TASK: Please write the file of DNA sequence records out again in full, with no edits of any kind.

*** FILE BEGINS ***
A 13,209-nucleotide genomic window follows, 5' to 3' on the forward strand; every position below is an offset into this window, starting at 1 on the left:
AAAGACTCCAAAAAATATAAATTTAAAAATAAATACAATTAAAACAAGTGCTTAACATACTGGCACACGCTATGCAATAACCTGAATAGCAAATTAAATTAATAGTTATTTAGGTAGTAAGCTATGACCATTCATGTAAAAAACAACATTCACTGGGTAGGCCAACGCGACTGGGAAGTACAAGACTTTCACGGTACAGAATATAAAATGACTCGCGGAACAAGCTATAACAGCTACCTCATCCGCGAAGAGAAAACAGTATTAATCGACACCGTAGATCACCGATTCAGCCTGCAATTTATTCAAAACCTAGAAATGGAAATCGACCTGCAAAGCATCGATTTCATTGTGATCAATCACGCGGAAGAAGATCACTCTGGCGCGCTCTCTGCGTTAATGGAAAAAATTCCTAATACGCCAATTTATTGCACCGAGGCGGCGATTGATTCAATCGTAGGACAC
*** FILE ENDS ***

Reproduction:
A 13,209-nucleotide genomic window follows, 5' to 3' on the forward strand; every position below is an offset into this window, starting at 1 on the left:
AAAGACTCCAAAAAATATAAATTTAAAAATAAATACAATTAAAACAAGTGCTTAACATACTGGCACACGCTATGCAATAACCTGAATAGCAAATTAAATTAATAGTTATTTAGGTAGTAAGCTATGACCATTCATGTAAAAAACAACATTCACTGGGTAGGCCAACGCGACTGGGAAGTACAAGACTTTCACGGTACAGAATATAAAATGACTCGCGGAACAAGCTATAACAGCTACCTCATCCGCGAAGAGAAAACAGTATTAATCGACACCGTAGATCACCGATTCAGCCTGCAATTTATTCAAAACCTAGAAATGGAAATCGACCTGCAAAGCATCGATTTCATTGTGATCAATCACGCGGAAGAAGATCACTCTGGCGCGCTCTCTGCGTTAATGGAAAAAATTCCTAATACGCCAATTTATTGCACCGAGGCGGCGATTGATTCAATCGTAGGACAC